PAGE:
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Symptoms of Dyslexia

Other Diseases By Dr Poonam Sachdev , Expert Content / Sep 20, 2011
Symptoms of Dyslexia

Dyslexia Signs and Symptoms - Symptoms of Dyslexia are divided in phases, the before school phase, the after school phase, and there are differences in the symptoms between teens and adults.

Symptoms of dyslexia can vary considerably from person to person. Two people with dyslexia can have noticeably different presentation, symptoms and unique pattern of strengths and weaknesses. Signs and symptoms of dyslexia usually start in early childhood but it can be difficult to diagnose the disorder before your child enters school. However, there are several early symptoms which may indicate a problem.


Before school


Signs and symptoms which indicate that your child may be at risk of dyslexia include:

  • Delayed speech which can typically mean that the child talks late or very less when compared to other children of the same age.
  • Speech problems such as difficulty in pronouncing words properly and ‘jumbling’ up phrases. For example, saying ‘beddy tear’ instead of ‘teddy bear’.
  • Difficulty in learning new words or learning them slowly.
  • Difficulty in rhyming or appreciating rhyming words, such as ‘the cat sat on the mat’.
  • Difficulty in using spoken language to express. Being unable to remember the right word to use, or the right words to make a sentence.
  • Difficulty in learning the letters of the alphabet.


School age


At school, the teacher may notice a problem even though s/he may not be able to diagnose if the child has dyslexia. But this indicates that the child should have further assessment done by a child psychologist or other health professional in order diagnose the underlying disorder. Symptoms usually become more apparent as the child grows older. Symptoms which indicate your child may have dyslexia include:

  • Poor reading ability when compared to other children of the same age.
  • Difficulty in understanding what he or she hears.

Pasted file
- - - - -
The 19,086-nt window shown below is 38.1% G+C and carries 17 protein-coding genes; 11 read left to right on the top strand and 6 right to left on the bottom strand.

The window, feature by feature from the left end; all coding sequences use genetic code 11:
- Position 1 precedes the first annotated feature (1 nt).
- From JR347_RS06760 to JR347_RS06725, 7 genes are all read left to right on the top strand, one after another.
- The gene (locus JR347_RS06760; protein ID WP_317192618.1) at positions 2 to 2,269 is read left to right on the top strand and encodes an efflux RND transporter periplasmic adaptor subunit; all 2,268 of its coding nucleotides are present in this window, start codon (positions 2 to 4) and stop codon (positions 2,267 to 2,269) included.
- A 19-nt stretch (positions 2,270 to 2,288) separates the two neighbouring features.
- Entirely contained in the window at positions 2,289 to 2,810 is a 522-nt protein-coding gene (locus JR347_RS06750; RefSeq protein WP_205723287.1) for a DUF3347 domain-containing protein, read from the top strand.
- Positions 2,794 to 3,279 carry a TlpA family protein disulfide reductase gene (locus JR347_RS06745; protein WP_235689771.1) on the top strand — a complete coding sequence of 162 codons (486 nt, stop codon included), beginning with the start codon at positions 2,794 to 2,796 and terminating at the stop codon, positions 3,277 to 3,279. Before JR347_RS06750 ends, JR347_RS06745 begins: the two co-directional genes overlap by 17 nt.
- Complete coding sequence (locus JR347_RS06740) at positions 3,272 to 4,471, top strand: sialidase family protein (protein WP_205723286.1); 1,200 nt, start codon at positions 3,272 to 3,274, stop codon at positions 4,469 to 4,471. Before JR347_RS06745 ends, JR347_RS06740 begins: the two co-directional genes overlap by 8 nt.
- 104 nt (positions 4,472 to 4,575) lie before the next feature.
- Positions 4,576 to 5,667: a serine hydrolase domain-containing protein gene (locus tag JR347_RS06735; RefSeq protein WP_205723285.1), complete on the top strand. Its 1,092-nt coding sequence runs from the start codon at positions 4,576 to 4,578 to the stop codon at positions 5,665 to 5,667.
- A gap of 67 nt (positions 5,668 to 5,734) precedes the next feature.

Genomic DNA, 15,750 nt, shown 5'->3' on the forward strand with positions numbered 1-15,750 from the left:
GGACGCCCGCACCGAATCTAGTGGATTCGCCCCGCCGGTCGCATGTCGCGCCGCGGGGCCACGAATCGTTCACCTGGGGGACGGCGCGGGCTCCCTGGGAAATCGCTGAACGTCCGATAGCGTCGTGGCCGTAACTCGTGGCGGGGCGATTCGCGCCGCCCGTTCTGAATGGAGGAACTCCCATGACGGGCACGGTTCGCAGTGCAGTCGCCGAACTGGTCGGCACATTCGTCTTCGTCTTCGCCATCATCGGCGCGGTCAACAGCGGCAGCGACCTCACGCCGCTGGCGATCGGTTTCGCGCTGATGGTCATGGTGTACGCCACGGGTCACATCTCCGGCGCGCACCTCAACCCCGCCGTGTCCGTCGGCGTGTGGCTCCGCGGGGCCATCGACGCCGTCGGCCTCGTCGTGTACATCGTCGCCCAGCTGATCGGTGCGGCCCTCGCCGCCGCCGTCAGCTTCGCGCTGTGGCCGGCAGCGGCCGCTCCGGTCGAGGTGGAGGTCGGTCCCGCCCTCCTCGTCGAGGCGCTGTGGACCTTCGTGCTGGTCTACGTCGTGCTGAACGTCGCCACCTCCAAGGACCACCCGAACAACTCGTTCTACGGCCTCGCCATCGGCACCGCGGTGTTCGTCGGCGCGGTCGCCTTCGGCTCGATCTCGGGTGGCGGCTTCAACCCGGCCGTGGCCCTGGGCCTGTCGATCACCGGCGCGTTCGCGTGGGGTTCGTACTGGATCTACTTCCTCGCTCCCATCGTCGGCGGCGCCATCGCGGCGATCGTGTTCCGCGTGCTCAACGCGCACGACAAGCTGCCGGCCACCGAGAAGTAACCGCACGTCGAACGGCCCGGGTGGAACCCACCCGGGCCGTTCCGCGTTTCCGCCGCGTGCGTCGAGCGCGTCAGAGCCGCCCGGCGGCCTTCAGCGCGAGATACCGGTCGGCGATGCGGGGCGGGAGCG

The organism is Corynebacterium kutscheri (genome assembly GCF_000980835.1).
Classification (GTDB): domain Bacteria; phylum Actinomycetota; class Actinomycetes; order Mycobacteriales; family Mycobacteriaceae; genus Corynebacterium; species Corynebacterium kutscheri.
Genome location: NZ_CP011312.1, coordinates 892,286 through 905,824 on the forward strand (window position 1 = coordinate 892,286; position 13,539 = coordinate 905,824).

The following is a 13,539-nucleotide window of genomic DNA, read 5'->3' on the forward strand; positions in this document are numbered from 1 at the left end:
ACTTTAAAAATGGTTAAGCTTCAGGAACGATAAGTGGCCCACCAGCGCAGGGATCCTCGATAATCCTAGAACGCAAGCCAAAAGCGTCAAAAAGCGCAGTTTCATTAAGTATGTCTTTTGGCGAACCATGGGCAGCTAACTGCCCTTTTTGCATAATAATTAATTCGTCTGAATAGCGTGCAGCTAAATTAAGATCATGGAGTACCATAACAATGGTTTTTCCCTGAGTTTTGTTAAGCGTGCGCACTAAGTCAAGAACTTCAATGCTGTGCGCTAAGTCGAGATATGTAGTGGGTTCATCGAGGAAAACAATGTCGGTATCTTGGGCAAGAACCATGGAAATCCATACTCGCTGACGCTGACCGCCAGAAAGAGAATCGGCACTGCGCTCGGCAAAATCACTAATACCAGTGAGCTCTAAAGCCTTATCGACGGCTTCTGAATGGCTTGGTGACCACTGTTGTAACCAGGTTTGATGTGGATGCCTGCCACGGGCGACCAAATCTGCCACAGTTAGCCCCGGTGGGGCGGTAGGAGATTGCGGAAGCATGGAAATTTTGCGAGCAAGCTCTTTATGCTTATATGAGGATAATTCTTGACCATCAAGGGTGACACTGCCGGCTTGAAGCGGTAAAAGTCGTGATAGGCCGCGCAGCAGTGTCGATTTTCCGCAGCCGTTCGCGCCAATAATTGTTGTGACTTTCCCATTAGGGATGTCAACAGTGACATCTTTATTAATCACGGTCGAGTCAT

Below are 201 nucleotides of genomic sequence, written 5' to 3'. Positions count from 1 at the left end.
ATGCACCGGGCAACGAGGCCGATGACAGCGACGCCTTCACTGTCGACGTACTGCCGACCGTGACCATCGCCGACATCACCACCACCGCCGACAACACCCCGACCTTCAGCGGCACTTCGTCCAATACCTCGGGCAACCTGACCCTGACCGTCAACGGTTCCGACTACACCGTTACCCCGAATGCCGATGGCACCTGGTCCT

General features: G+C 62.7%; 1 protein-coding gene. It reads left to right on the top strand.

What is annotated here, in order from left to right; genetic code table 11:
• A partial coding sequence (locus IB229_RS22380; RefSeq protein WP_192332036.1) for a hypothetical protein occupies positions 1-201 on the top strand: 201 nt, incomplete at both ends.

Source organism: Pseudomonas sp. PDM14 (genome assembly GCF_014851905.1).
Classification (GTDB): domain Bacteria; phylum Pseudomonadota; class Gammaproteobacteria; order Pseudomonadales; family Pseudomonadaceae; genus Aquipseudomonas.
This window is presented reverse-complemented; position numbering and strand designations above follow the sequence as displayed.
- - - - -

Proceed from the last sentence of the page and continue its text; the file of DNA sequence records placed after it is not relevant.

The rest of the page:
• Difficulty in understanding rapid instructions.
  • Difficulty in understanding and following more than one command at a time.
  • Difficulty in remembering the sequence of things.
  • Difficulty in recognising (and occasionally hearing) similarities and differences in letters and words such as d and b, p and d beyond first grade.
  • Difficulty in repeating and pronouncing unfamiliar word.
  • Seeing letters or words in reverse (such as "b" for "d" or "saw" for "was,"). Normally young children may have similar problems but it is more pronounced in children with dyslexia.
  • Difficulty in remembering spelling.
  • Trouble learning a new language.


Teens and adults


Symptoms of dyslexia may at times not be recognised in children and hence these people may continue to have the problem in their teens and even as adults. The symptoms in teens and adults are almost similar to those in children. Although intervention at a younger age improves outcome, it is never too late to start treatment for dyslexia. The common symptoms of dyslexia in teens and adults include:

  • Difficulty in reading. They may try to avoid reading and writing if possible.
  • Trouble understanding jokes or idioms.
  • Reading aloud.
  • Poor spelling (difficulty in remembering spelling).
  • Trouble managing time and work.
  • Trouble in remembering story.
  • Difficulty learning a new language.
  • Difficulty memorising.

Dyslexia is a common learning disability in children. If you think that your child’s reading and learning skills are delayed as compared to his age, consult a health professional. Treatment does not cure dyslexia but it can improve the outcome. It can prevent the problems associated with frustration due to learning disabilities such as depression, low self-esteem and behavioural problems.


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